YPD says goodbye to two longtime officers


By Joe Gorman

jgorman@vindy.com

YOUNGSTOWN

One constant in the world of law enforcement is change, and the Youngstown Police Department has seen plenty of it the past two days.

Thursday, the department swore in three patrolmen who began their in-service training. Friday, the department said farewell to two officers who have more than 60 years combined experience: Detective Sgt. Charles Swanson and Patrolman Rick Baldwin.

Both served in the military and were sworn in on the same day in 1986. Both served the department during some of the city’s darkest times, the 1990s, when the city recorded more than 500 homicides and it was not uncommon to answer calls for homicides twice in one shift.

Both are also known by their nicknames: Swanson is dubbed “Swannie,” and Baldwin goes by “Big Daddy.”

Swanson served in the Air Force Security Police before joining the department, and Baldwin served in the Marine Corps for seven years then in then Army National Guard and did a stint in the Middle East during Operation Desert Storm. Swanson also has written a book, “Lights, Sirens and Doughnuts,” about faith and police work.

Baldwin served on the Violent Crimes Task Force, the Crisis Intervention Team and the department’s own SWAT team before working a beat on the South Side for several years.

Swanson was a patrolman, supervisor, spent time in the detective bureau and the Family Services Unit and has spent the past couple of years running the 911 Center. Chief Robin Lees also credited Swanson with his work in strengthening the department’s Chaplain Corps. Because of that work, Lees said Swanson has been to every Increase the Peace Rally in the city sponsored by the Community Initiative to Reduce Violence program and is often very popular as he gives children a ride on one of the department’s ATVs and allows them to work the lights and sirens.

Swanson and Baldwin said they have wanted to be police officers as long as they could remember because they thought it was one of the best ways they could help people. Both also credited their military background as a big help in learning how to do the job.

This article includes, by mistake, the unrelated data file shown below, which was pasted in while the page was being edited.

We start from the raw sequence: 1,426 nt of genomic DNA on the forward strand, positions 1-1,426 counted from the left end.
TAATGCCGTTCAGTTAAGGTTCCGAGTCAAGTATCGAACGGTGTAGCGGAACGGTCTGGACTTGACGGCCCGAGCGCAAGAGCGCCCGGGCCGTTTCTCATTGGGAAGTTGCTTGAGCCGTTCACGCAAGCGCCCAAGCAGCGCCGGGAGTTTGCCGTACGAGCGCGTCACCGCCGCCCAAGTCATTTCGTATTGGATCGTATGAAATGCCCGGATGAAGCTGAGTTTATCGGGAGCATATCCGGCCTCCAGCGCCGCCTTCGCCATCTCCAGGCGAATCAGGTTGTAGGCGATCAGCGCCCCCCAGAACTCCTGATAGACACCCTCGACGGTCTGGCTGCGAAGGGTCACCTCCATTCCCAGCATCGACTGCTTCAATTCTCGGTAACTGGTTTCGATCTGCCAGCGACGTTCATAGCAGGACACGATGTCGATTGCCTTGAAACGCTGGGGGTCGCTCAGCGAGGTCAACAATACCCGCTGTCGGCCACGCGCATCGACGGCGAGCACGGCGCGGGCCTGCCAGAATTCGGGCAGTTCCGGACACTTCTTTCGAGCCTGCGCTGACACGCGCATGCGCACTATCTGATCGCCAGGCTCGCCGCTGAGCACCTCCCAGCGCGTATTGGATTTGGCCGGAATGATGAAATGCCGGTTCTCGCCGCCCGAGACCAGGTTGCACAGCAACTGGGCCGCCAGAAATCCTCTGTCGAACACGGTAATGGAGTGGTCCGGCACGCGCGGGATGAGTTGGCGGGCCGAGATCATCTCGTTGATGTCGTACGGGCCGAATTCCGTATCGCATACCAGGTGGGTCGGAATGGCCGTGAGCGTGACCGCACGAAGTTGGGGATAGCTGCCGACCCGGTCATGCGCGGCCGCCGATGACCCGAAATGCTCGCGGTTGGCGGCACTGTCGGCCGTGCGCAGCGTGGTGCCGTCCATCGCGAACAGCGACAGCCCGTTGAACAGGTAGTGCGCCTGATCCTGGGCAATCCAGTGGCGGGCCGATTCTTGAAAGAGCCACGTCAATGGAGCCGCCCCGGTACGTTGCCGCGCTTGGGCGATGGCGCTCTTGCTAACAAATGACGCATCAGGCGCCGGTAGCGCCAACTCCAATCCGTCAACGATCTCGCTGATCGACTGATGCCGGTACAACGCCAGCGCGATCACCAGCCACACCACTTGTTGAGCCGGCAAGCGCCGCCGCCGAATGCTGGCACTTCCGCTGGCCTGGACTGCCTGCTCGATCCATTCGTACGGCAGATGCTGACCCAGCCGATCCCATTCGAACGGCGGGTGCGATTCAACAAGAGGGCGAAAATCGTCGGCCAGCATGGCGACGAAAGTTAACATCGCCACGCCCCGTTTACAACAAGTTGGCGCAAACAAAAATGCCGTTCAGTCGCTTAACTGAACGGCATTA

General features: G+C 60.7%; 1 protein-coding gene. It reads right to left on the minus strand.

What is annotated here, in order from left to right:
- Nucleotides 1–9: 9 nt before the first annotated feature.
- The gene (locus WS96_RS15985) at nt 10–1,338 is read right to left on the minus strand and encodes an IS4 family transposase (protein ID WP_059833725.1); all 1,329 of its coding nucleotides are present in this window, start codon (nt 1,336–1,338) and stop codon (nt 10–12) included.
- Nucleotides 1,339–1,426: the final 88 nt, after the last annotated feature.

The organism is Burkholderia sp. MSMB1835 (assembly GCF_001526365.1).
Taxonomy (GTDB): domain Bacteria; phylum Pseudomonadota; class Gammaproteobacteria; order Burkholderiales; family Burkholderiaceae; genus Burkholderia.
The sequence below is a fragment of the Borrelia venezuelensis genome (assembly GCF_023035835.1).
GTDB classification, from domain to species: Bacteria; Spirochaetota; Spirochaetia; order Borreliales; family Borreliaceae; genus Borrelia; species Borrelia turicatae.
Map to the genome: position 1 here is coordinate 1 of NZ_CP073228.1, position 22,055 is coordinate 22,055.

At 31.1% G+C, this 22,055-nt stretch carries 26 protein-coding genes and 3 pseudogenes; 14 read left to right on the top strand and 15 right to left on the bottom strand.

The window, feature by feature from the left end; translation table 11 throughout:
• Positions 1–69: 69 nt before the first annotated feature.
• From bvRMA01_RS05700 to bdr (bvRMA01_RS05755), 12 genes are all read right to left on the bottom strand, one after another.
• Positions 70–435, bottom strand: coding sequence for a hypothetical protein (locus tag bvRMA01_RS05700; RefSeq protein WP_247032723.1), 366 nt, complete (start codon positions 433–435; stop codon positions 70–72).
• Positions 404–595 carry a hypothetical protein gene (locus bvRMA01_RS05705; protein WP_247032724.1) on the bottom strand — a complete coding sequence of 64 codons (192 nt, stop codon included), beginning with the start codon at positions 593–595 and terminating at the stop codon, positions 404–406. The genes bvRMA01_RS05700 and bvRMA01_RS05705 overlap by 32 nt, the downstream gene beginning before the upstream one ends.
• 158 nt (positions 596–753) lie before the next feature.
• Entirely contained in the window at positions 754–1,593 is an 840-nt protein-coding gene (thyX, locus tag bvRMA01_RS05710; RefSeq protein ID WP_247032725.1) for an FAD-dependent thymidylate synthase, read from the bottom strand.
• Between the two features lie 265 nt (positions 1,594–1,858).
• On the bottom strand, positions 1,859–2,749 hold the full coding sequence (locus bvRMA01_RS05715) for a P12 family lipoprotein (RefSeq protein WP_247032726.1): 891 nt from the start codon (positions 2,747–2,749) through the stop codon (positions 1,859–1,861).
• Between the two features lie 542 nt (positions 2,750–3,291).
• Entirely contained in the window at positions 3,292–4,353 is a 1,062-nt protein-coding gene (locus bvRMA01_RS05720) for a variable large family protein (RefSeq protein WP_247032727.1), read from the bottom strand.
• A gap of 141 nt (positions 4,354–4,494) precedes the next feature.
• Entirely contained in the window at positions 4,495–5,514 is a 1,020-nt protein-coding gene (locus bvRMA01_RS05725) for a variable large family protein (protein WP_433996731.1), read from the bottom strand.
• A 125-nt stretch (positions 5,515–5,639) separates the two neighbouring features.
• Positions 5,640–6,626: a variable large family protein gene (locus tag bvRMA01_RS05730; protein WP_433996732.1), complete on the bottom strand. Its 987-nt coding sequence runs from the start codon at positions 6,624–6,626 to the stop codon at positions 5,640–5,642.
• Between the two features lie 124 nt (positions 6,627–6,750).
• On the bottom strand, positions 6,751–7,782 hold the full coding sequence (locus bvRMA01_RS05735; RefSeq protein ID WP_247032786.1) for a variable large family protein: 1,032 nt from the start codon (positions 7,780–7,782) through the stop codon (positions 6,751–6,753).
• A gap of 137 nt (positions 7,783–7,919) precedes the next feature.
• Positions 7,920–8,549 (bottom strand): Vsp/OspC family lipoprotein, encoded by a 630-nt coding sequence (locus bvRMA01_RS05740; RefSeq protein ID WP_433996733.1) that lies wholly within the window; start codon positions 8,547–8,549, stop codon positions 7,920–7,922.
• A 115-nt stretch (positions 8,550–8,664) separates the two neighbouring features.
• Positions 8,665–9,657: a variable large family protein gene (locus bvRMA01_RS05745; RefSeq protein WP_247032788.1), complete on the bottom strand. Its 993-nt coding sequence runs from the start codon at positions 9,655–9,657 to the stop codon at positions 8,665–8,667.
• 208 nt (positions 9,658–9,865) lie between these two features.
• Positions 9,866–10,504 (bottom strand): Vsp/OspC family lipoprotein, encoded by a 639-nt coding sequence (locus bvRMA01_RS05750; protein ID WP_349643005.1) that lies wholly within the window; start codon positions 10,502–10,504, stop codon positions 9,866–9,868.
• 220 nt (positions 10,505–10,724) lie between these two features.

Both also said they were focused more on helping people and defusing situations rather than by simply arresting people.

“The one thing I learned in law enforcement very early is you’re not there to arrest people. You’re a problem solver,” Swanson said. “Sometimes you have to arrest someone to solve a problem, but your main job is to solve the problem.”

“I always wanted to help people – not just enforce the law but to help them,” Baldwin said.

Swanson said one of the things he will always remember is the time while on patrol he caught several men who just broke into the old Sims Drugs at Mahoning and Hazelwood avenues. Baldwin said a memory that stands out for him is helping to catch five suspects in a murder during the 1990s when he was on the violent-crimes task force.

“It was really active,” Baldwin said of the ’90s.

Swanson said the biggest change he has seen since he started is the increase in technology. Baldwin said there are a lot less people wanted on warrants now than when he was serving them in the 90s.

Lees had high praise for both men, saying that Baldwin was an invaluable asset to the SWAT team because of his military training, which influenced the entire way he did his job.

“Rick has always been one of the fellows you can count on in difficult situations,” Lees said.

Lees also lauded Swanson’s work with the Chaplain Corps, saying that his contacts with area clergy make sure there are always chaplains available to help the department.

“Sgt. Swanson made sure we continued to recruit members of the clergy to have them involved with our officers,” Lees said.

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